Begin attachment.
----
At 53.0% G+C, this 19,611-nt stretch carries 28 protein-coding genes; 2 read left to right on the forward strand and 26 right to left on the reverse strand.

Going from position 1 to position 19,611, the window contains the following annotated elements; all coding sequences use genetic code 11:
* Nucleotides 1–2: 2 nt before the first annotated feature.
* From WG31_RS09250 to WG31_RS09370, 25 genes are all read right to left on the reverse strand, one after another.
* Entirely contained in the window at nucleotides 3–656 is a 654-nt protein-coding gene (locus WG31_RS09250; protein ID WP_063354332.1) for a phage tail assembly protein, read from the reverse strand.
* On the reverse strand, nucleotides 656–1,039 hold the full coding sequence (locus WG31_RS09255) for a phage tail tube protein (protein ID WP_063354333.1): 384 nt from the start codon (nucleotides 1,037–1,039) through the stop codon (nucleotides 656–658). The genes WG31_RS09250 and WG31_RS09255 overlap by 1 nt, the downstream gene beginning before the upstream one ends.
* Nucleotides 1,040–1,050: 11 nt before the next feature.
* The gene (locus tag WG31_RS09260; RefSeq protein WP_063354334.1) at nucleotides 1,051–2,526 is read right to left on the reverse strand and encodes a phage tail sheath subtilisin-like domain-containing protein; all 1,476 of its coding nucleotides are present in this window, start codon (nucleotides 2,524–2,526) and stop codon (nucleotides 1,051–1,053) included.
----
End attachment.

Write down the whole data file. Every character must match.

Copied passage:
At 53.0% G+C, this 19,611-nt stretch carries 28 protein-coding genes; 2 read left to right on the forward strand and 26 right to left on the reverse strand.

Going from position 1 to position 19,611, the window contains the following annotated elements; all coding sequences use genetic code 11:
* Nucleotides 1–2: 2 nt before the first annotated feature.
* From WG31_RS09250 to WG31_RS09370, 25 genes are all read right to left on the reverse strand, one after another.
* Entirely contained in the window at nucleotides 3–656 is a 654-nt protein-coding gene (locus WG31_RS09250; protein ID WP_063354332.1) for a phage tail assembly protein, read from the reverse strand.
* On the reverse strand, nucleotides 656–1,039 hold the full coding sequence (locus WG31_RS09255) for a phage tail tube protein (protein ID WP_063354333.1): 384 nt from the start codon (nucleotides 1,037–1,039) through the stop codon (nucleotides 656–658). The genes WG31_RS09250 and WG31_RS09255 overlap by 1 nt, the downstream gene beginning before the upstream one ends.
* Nucleotides 1,040–1,050: 11 nt before the next feature.
* The gene (locus tag WG31_RS09260; RefSeq protein WP_063354334.1) at nucleotides 1,051–2,526 is read right to left on the reverse strand and encodes a phage tail sheath subtilisin-like domain-containing protein; all 1,476 of its coding nucleotides are present in this window, start codon (nucleotides 2,524–2,526) and stop codon (nucleotides 1,051–1,053) included.